The Lord Thomas of Gwydir
Secretary of State for Wales
In office
19 June 1970 – 5 March 1974
Prime MinisterEdward Heath
Preceded byGeorge Thomas (no relation)
Succeeded byJohn Morris
Chairman of the Conservative Party
In office
20 June 1970 – 7 April 1972
Preceded byAnthony Barber
Succeeded byThe Lord Carrington
Parliamentary offices
Member of Parliament
for Hendon South
In office
18 June 1970 – 18 May 1987
Preceded byHugh Lucas-Tooth
Succeeded byJohn Marshall
Member of Parliament
for Conway
In office
25 October 1951 – 10 March 1966
Preceded byElwyn Jones
Succeeded byEdnyfed Hudson Davies
Personal details
Peter John Mitchell Thomas

(1920-07-31)31 July 1920
Llanrwst, Wales
Died4 February 2008(2008-02-04) (aged 87)
Political partyConservative
Tessa Dean
(m. 1947; died 1985)
Alma materJesus College, Oxford

Peter John Mitchell Thomas, Baron Thomas of Gwydir, PC, QC (31 July 1920 – 4 February 2008) was a British Conservative politician. He was the first Welshman to become Chairman of the Conservative Party, serving from 1970 to 1972, and the first Conservative to serve as Secretary of State for Wales, holding that office from 1970 to 1974.

Early life and career

Thomas was born in Llanrwst, where his father was a solicitor.[1] He was educated at the village school, and then Epworth College in Rhyl, before reading law at Jesus College, Oxford. He joined the Royal Air Force (RAF) in 1939, on the outbreak of the Second World War. He was shot down while serving as a bomber pilot in 1941, and spent four years in prisoner-of-war camps in Germany, moving from Stalag Luft VI to Stalag Luft III and then at Stalag XI-B.[2] He continued his legal studies while imprisoned, and was also an amateur actor.

He became a barrister after the war, and was called to the Bar in 1947 at Middle Temple. He practised on the Wales and Chester circuit, and took silk in 1965.[3] He became deputy chairman of Cheshire quarter sessions in 1966,[4] and then of Denbighshire quarter sessions in 1968,[5] serving in both offices until 1970. He was a Crown Court recorder from 1974[6] to 1988, and also sat as an arbitrator on the Court of Arbitration of the International Chamber of Commerce in Paris.

He was bilingual in Welsh and English, and took an active part in the Gorsedd, attending Eisteddfodau under the bardic name Pedr Conwy (Welsh: Peter from Conway).


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He married Tessa Dean in 1947. She was the daughter of actor and film and theatrical producer Basil Dean and his wife, Lady Mercy Greville. His wife died in 1985, and he outlived both of their two sons. He was survived by his two daughters upon his death in February 2008 at the age of 87.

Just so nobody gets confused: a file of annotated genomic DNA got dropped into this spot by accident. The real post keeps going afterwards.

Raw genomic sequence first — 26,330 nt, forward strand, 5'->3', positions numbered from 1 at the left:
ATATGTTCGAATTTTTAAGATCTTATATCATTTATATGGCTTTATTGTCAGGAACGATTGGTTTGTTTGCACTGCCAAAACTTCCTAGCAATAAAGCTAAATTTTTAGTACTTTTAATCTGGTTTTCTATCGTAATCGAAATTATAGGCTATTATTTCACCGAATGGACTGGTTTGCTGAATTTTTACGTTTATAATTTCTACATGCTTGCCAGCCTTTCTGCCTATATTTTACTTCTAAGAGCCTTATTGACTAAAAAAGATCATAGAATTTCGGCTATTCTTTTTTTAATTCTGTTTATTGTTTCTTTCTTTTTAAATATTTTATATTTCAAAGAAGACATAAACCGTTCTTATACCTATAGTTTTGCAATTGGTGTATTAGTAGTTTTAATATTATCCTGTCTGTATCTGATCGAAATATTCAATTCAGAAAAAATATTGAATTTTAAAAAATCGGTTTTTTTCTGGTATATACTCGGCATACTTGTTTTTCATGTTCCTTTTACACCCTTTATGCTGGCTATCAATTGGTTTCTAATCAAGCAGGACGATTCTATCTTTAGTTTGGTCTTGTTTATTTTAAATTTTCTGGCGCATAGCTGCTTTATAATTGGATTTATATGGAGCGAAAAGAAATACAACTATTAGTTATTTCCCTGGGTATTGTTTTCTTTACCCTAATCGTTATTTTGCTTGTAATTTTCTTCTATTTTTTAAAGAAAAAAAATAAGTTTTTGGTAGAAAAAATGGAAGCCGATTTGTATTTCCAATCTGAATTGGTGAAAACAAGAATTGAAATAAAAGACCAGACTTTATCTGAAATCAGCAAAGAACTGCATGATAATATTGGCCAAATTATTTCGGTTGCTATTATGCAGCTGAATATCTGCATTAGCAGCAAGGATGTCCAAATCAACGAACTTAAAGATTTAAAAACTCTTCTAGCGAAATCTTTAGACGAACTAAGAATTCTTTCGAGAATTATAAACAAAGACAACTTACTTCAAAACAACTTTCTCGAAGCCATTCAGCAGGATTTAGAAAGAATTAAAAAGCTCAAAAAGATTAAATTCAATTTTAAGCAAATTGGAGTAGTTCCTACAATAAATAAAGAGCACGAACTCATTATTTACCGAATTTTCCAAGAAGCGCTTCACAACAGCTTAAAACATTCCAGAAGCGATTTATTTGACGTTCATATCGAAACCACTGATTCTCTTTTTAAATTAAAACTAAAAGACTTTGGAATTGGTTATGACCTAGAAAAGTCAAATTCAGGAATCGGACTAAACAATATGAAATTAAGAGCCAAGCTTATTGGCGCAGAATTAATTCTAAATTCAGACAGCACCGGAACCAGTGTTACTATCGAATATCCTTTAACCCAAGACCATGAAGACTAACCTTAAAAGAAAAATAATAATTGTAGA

Political career

Thomas was elected to Parliament as MP for Conway in 1951,[7] winning a narrow majority in the marginal seat over the Labour incumbent. He turned down the position of Under-Secretary of State for Wales at the Home Office to concentrate on his legal career, but later served as Parliamentary private secretary to Sir Harry Hylton-Foster (the Solicitor General and later Speaker) from 1954 to 1959. He was a member of the Council of Europe from 1957 to 1959, and sponsored the private members bill that became the Eisteddfod Act 1959.

He served as Parliamentary Secretary at the Ministry of Labour 1959–61, taking charge of the measures that abolished the requirements for employees to be paid in cash and the maximum wage for professional footballer (£14 per week in November 1960). He moved to become Under-Secretary of State at the Foreign Office in 1961, travelling to Moscow with Lord Home in 1963 to sign the Nuclear Test Ban Treaty. He was promoted to Minister of State for Foreign Affairs in 1963, and was sworn of the Privy Council in the Queen's Birthday Honours of 1964,[8] but left office when his party lost the 1964 general election. In opposition, he was a spokesman on foreign affairs and then law from 1965 to 1966. Although he had held his Conway seat (and steadily increased his majority) since 1951,[9][10][11] he narrowly lost to Labour at the 1966 general election,[12] but returned as MP for Hendon South at the general election in June 1970,[13] a position which he held until retiring in 1987.[14][15][16][17]